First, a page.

Supremes cofounder Mary Wilson remembers that during her childhood, most African-American youths didn’t dare dream of becoming pop stars.
“We had to focus on the jobs we were allowed to have,” Wilson recalls of 1960s America only allowing African Americans limited professions.
Other obstacles existed for Wilson, including living with her parents in the public housing projects of Detroit.
But fortunately for Wilson, her city offered a rare resource: the Motown record label.
That’s why, when teenage Wilson and her friends Florence Ballard, Diana Ross and Betty McGlown formed a singing group, they didn’t hesitate to ask friend Smokey Robinson to arrange a meeting at the Motown headquarters with founder Berry Gordy, to audition for a record deal.
Gordy gave the young women a simple condition.
But they didn’t have to wait that long.
They continued to polish their skills and visited Motown almost daily for any opportunities to showcase their vocals.
Their persistence paid off. Eventually becoming a trio with Wilson, Ross and Ballard, the group not only landed a recording contract, but also earned a dozen No. 1 hits, including “Reflections,” “Love Child” and “Baby Love.”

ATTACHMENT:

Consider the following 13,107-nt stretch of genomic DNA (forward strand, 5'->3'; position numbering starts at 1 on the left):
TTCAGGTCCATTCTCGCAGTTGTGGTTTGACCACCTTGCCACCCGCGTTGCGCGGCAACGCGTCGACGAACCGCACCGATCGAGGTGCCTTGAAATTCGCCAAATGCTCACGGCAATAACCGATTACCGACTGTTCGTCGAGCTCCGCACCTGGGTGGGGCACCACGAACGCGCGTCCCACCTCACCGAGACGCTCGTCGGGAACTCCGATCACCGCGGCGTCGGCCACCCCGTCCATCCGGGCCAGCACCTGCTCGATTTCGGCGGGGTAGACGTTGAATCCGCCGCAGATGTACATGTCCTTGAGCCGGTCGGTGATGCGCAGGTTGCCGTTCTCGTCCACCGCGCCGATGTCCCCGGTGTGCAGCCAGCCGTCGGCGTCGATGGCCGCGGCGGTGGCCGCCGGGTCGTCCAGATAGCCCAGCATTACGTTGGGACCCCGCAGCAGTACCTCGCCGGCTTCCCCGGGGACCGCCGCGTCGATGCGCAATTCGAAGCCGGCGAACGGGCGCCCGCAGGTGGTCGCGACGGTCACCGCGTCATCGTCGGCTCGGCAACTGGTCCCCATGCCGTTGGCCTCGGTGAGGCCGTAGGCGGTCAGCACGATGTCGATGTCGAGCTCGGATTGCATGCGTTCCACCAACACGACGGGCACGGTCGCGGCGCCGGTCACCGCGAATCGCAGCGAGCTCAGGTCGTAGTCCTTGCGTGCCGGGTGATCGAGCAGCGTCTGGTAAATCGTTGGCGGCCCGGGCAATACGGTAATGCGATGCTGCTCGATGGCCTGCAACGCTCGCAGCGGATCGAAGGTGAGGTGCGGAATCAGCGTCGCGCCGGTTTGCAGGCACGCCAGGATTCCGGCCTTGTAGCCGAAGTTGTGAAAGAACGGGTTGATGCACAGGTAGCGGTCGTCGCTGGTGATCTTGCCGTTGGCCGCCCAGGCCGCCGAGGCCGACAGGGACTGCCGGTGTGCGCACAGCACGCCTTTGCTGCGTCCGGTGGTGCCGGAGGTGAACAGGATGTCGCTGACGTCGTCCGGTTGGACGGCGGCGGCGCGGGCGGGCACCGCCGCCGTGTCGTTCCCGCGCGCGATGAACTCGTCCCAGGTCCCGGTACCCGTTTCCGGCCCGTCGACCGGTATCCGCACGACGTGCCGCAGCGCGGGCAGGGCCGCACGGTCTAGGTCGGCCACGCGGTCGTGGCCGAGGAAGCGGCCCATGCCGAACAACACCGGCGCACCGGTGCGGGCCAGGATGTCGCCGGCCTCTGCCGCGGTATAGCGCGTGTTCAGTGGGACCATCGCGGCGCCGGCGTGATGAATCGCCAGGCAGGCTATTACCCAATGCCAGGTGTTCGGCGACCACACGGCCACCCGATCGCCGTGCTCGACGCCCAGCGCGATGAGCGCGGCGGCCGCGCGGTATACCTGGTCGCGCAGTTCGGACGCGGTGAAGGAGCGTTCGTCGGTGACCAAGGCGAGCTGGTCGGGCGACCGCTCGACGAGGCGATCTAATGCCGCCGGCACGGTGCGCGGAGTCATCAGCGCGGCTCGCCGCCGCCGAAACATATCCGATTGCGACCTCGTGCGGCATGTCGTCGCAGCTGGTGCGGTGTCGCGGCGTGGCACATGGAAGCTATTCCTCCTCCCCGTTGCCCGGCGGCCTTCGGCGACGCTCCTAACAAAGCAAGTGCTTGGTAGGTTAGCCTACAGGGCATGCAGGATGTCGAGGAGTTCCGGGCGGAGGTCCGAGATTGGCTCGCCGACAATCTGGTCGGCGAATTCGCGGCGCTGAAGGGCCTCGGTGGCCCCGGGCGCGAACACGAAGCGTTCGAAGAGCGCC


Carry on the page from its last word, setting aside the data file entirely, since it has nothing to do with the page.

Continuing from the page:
“It changed our whole teenage lives, because we were professionals while we were still in high school,” says Wilson, a Vegas resident of over 20 years. “People were going to college to get better jobs and more money, and we were already there.”
The Motown label supported the Supremes like family, Wilson remembers.
“We had chaperones, we had musical directors, we had Mrs. Powell, our etiquette person, we had our choreographer,” she says. “It was really an education.”
Gordy’s top songwriting team, comprised of Lamont Dozier and brothers Brian and Eddie Holland, penned the Supremes’ many hits, she adds.
The Supremes performed around the world, including visiting the United Kingdom at a time when its relationship with the United States was less warm than today.
The Supremes highly enjoyed performing at the Flamingo in Las Vegas in the late ‘60s, Wilson adds.
“They’d only started having black performers in the hotel back then,” she recalls. “Everyone would come (to shows) all dressed up. Guys would have cigars, women would have big diamond rings. People tipped the maître d’ to get the best seats.”
Wilson continues to make an impact today.
Although the Supremes disbanded in the 1970s after nearly 20 years together, she continues to perform as a solo artist, including singing at the White House for two inaugural dinners.
Wilson also recently authored a book about the group’s glittering career, “Supreme Glamour.”
The Supremes will always remain a part of her, she says.
“I absolutely enjoy now being on my own, because I can do what I choose to do,” she says. “But not a day goes by I don’t think about Diana and Flo.”
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